Perfectly calibrate your LCD TV

Want to adjust your flat-panel TV to get the best image for your DVDs? Here's how.

Want to adjust your flat-panel TV to get the best image quality? Here's how.

Estimated time required: one hour
Estimated cost: from AU$30

Step 1: getting started

So you've finally stepped up and ditched your bulky tube television for a sleek new flat-panel LCD set. Problem is, like most televisions, LCDs are pre-configured to make an impact on the sales floor of your local electronics superstore, not in your living room. These default settings are usually way too bright and garish to accurately represent real life. Here's how to properly set the basic picture controls available on most LCD sets to maximise your home-theatre viewing pleasure.


Step 2: what you'll need

Before you even get started with this project, we recommend that you have the following:

  • An LCD or plasma flat-panel TV
  • A "daylight" light bulb (which glows at about 6500 degrees Kelvin)
  • A home-theatre set-up DVD, such as the Monster/ISF HDTV Calibration Wizard DVD or Digital Video Essentials
Step 3: create proper room lighting

Because most people turn down the lights to watch a movie, our recommendations are designed to deliver a better DVD picture in rooms with controlled lighting. Unless you're sitting at the minimum viewing distance for your LCD television's size (see the chart below), you shouldn't watch movies in complete darkness because it can cause eye strain. The ideal set-up is to place a dim light directly behind the television and leave the rest of the room dark. You should also try to prevent any light in the room from reflecting off the LCD screen, as glare will hamper image fidelity.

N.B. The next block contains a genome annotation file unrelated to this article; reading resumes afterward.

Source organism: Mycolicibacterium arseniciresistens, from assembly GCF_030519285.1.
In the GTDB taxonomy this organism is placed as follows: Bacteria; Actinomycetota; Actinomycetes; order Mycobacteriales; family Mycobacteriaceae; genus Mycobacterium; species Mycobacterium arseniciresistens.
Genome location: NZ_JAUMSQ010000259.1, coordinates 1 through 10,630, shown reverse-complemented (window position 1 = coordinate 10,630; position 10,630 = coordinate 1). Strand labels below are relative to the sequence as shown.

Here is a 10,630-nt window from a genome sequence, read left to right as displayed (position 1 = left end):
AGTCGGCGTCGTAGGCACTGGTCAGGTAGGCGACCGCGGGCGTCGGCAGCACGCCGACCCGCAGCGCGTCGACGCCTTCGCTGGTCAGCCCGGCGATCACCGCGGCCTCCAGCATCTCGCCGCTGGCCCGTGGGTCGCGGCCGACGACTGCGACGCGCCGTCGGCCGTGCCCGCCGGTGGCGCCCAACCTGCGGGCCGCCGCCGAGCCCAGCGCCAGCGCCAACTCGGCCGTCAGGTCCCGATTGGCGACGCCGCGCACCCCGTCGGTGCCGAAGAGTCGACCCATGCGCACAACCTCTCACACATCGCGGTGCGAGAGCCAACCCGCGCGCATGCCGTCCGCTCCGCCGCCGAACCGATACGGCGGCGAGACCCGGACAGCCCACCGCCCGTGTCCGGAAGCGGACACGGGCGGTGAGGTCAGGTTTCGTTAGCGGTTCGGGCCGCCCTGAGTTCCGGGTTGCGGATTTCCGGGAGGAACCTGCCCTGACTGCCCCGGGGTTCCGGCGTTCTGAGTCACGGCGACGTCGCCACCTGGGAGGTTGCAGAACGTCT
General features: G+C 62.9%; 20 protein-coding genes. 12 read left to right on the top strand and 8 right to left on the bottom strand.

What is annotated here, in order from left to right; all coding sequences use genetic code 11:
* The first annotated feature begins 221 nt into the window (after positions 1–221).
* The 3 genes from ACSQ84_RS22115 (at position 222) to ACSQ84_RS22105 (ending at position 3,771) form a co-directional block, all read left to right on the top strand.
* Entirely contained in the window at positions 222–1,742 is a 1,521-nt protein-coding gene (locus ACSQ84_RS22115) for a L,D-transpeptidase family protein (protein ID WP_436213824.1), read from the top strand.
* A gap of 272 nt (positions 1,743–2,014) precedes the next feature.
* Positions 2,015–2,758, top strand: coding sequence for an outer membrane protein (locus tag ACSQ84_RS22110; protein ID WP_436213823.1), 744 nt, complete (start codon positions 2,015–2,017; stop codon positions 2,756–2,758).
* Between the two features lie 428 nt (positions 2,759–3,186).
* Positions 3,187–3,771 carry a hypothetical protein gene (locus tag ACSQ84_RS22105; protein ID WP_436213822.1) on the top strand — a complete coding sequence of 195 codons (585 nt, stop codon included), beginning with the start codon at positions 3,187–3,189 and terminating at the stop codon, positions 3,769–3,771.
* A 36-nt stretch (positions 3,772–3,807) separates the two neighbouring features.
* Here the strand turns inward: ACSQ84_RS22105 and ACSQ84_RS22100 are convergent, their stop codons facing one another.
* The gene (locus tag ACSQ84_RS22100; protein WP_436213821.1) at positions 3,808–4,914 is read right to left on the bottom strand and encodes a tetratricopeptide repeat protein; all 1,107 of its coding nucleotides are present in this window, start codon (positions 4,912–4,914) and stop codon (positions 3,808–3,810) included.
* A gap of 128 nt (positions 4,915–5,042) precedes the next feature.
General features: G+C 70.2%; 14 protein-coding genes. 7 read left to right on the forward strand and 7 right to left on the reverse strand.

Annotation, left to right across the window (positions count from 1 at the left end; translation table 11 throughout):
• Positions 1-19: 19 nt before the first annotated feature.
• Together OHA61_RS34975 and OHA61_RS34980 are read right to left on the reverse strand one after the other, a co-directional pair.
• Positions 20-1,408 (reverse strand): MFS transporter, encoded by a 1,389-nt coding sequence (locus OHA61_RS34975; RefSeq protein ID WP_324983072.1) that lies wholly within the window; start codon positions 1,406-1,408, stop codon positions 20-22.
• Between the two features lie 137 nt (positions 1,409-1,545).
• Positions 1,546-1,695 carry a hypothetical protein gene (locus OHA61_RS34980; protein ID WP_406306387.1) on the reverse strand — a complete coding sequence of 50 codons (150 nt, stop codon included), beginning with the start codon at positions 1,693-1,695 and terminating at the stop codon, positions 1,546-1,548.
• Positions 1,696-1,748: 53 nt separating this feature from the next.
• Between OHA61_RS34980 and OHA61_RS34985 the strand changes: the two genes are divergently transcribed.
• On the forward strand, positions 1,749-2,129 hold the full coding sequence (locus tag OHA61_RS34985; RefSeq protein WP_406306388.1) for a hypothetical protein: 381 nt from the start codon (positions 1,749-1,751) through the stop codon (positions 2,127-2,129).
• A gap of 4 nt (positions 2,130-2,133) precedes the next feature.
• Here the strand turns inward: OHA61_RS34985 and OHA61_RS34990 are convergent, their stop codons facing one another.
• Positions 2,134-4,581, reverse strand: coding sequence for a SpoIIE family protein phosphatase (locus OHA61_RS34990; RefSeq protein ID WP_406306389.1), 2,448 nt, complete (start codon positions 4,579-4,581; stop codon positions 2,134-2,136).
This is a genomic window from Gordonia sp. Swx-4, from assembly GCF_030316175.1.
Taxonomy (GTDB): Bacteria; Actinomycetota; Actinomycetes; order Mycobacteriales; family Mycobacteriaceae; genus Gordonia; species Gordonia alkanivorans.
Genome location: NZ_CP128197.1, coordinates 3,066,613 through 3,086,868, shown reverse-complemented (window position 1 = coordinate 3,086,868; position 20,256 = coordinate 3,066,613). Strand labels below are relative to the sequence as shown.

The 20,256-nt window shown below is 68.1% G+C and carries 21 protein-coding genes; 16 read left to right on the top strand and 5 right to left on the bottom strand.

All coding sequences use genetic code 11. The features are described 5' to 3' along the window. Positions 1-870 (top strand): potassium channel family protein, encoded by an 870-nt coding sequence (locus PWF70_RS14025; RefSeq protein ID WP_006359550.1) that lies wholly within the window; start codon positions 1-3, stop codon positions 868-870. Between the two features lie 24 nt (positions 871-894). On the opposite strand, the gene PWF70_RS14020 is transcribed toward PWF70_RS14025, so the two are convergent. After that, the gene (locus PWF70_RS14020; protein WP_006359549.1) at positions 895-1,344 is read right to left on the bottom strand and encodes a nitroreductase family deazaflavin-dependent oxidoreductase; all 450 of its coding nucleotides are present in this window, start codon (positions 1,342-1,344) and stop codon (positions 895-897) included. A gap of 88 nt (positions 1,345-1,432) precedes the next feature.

Tip: look for special "daylight" bulbs that glow at 6500 degrees Kelvin. This is the standard colour temperature that most producers use when creating movies and TV shows.

Widescreen TV viewing distances
Your television should deliver the right-size picture for where you sit relative to the screen. Sitting closer to a smaller television means you won't have to splurge on a big screen. But if you sit too close, the picture quality will be substandard. Sit too far away, and you won't have an immersive experience.

16:9 TV diagonal screen size Minimum distance (metres) Maximum distance (metres)
26 inches (66cm) 1 2
30 inches (76cm) 1.2 2.3
34 inches (86cm) 1.3 2.6
42 inches (106cm) 1.6 3.2
47 inches (120cm) 1.8 3.6

Step 4: dim the backlight